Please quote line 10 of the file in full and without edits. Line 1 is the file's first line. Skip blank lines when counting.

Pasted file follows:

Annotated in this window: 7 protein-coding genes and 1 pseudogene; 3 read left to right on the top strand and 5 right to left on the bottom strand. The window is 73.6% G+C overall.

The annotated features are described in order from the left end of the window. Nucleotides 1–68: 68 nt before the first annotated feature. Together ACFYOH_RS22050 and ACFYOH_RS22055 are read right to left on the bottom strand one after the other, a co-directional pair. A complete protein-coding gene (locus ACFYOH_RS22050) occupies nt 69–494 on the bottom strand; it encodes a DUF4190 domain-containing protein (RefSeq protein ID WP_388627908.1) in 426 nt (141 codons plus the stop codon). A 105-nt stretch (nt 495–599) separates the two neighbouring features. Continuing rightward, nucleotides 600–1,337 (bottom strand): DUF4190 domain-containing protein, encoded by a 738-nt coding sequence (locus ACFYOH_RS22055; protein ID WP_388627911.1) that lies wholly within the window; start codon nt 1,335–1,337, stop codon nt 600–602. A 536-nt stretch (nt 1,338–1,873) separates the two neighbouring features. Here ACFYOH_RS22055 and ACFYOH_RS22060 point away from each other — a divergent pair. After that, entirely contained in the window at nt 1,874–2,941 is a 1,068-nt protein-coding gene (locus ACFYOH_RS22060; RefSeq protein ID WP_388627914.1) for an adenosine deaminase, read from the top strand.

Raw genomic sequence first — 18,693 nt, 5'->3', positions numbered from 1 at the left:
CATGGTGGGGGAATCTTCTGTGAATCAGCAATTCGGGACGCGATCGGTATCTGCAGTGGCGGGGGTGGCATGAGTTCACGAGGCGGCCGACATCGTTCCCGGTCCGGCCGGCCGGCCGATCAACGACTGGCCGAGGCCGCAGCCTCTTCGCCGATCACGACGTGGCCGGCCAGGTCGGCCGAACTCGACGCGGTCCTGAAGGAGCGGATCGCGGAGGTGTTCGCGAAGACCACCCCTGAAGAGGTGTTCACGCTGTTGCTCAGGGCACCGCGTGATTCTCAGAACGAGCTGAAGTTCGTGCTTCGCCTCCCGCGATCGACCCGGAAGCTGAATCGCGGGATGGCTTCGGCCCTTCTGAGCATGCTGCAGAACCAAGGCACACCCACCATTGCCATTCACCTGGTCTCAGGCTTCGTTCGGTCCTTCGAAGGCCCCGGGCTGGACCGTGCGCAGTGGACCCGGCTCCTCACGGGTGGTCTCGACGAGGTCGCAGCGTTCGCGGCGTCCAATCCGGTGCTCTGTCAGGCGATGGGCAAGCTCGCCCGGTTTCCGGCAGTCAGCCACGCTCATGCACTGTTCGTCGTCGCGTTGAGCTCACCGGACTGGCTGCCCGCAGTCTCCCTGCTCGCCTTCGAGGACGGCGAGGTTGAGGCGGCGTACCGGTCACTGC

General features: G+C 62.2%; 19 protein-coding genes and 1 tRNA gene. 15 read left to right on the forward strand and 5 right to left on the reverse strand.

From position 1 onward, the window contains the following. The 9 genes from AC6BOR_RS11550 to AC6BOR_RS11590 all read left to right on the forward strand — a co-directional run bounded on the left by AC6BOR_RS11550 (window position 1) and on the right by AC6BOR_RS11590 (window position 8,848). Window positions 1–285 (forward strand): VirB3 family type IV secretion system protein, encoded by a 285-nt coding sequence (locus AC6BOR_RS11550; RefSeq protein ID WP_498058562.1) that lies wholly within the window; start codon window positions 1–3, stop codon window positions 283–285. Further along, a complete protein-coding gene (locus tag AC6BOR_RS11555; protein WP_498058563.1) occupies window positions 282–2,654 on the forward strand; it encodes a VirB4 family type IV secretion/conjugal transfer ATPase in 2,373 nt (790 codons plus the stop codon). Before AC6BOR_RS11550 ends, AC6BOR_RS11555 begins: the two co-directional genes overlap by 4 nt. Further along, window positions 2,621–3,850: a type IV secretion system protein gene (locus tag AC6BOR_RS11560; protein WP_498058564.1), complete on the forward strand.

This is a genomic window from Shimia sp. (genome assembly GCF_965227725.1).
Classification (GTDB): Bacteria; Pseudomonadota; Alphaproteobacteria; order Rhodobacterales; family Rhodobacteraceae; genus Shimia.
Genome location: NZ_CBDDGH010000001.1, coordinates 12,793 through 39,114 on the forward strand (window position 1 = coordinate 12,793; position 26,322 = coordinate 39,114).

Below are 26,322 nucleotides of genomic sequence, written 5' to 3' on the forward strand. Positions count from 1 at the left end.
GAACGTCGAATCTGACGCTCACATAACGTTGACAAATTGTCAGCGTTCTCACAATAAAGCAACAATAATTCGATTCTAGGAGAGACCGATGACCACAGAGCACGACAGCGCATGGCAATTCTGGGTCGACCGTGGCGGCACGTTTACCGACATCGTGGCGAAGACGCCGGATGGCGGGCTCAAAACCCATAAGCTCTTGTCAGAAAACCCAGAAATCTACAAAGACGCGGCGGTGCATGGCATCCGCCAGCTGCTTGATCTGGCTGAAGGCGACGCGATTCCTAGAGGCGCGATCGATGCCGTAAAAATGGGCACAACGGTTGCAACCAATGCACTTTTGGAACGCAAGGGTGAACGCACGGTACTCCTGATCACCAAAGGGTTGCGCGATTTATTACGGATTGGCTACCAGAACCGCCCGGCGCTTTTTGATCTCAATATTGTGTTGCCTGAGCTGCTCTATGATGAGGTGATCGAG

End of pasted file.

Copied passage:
Below are 26,322 nucleotides of genomic sequence, written 5' to 3' on the forward strand. Positions count from 1 at the left end.